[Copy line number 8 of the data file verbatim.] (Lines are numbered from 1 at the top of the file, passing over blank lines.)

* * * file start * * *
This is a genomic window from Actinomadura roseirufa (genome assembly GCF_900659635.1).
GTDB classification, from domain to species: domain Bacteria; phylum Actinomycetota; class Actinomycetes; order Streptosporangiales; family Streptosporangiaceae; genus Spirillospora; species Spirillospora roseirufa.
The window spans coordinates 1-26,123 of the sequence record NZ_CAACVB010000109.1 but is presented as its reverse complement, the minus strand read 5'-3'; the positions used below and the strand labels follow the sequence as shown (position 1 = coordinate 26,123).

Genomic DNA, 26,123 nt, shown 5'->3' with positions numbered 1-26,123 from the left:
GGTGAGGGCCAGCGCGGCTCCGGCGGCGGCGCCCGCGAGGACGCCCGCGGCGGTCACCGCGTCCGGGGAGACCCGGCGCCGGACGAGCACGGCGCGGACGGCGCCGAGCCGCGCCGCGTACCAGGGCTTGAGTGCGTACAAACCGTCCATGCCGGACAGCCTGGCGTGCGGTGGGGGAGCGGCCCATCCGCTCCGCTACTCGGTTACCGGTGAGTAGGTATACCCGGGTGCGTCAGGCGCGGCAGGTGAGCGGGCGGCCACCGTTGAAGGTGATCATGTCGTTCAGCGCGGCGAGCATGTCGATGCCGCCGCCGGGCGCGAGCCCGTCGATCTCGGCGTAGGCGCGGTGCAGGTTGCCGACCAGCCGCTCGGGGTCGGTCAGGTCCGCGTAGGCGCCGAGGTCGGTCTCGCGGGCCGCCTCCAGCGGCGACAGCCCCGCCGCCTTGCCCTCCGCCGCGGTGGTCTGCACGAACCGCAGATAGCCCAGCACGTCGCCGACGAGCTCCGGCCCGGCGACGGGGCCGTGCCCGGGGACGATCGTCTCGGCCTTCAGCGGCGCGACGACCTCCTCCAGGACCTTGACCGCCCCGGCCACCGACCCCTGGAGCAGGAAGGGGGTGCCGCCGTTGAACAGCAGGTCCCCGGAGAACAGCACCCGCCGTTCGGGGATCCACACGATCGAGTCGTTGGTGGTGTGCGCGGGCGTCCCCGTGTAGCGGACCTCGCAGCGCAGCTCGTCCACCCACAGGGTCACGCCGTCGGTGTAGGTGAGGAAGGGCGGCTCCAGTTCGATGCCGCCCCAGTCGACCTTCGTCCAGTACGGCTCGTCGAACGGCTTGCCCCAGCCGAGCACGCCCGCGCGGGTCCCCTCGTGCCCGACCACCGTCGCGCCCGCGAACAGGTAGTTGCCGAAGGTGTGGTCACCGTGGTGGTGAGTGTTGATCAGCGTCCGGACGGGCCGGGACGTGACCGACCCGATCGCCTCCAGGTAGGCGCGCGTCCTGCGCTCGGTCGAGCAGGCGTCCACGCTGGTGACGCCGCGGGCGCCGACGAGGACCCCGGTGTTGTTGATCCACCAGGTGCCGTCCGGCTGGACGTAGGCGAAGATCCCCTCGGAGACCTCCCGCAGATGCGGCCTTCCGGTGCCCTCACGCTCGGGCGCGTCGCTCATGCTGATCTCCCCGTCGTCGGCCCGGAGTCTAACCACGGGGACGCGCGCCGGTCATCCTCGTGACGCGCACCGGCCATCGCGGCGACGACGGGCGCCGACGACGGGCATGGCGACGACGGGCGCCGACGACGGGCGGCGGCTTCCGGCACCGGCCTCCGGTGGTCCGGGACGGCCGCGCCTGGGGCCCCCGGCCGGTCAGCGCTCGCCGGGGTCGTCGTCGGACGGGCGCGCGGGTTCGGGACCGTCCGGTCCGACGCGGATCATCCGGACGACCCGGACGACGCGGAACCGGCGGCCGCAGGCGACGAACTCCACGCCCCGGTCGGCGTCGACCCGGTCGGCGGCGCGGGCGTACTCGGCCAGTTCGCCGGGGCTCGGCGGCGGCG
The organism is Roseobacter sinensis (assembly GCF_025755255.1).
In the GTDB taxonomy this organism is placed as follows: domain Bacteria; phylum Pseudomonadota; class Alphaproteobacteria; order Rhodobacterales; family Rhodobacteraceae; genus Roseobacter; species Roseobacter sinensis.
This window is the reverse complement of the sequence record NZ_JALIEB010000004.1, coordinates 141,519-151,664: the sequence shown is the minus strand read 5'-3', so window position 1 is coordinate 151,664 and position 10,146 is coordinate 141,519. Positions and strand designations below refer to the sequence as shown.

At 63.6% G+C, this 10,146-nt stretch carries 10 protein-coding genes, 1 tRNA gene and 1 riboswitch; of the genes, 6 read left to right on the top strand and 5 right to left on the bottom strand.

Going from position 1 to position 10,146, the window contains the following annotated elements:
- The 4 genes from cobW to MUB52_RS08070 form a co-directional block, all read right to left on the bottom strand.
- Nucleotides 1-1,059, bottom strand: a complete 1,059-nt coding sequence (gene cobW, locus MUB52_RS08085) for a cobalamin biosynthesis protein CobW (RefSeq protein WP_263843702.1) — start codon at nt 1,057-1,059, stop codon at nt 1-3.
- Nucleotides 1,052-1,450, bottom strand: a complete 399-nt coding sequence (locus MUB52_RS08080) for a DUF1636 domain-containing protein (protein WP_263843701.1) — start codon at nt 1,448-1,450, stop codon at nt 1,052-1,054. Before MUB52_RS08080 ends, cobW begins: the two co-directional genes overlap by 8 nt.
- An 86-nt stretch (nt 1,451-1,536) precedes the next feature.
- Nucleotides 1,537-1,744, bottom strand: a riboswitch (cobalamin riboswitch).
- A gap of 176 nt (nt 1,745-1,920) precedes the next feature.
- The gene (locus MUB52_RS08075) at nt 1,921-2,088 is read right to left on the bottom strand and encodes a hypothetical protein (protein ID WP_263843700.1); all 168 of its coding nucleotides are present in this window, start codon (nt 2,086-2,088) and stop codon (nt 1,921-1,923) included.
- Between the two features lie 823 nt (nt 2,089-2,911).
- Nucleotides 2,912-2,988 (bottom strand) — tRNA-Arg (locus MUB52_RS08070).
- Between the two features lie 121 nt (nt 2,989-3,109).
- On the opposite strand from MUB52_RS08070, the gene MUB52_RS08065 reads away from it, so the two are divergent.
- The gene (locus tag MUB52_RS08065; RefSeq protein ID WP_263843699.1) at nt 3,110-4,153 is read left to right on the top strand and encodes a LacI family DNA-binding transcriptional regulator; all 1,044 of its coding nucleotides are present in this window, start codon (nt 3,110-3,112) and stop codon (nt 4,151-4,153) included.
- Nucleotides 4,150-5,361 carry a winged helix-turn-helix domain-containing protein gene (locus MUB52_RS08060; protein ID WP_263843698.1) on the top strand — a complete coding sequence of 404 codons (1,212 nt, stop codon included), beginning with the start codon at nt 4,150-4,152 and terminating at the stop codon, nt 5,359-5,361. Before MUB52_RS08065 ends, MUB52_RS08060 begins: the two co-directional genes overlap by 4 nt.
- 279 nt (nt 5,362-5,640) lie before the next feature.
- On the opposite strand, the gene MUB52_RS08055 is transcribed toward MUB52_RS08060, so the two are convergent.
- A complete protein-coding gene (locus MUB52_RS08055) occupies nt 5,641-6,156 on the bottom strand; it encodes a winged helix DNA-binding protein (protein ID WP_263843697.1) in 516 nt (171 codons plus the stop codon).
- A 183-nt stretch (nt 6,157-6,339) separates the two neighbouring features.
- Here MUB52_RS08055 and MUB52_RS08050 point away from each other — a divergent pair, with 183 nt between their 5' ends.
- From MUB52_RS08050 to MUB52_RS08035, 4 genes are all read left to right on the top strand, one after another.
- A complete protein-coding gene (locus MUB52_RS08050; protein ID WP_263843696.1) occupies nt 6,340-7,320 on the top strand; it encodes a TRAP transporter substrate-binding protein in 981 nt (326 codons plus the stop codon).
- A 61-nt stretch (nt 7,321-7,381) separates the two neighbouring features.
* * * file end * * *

This window is the reverse complement of the sequence record NZ_JALIEB010000004.1, coordinates 141,519-151,664: the sequence shown is the minus strand read 5'-3', so window position 1 is coordinate 151,664 and position 10,146 is coordinate 141,519. Positions and strand designations below refer to the sequence as shown.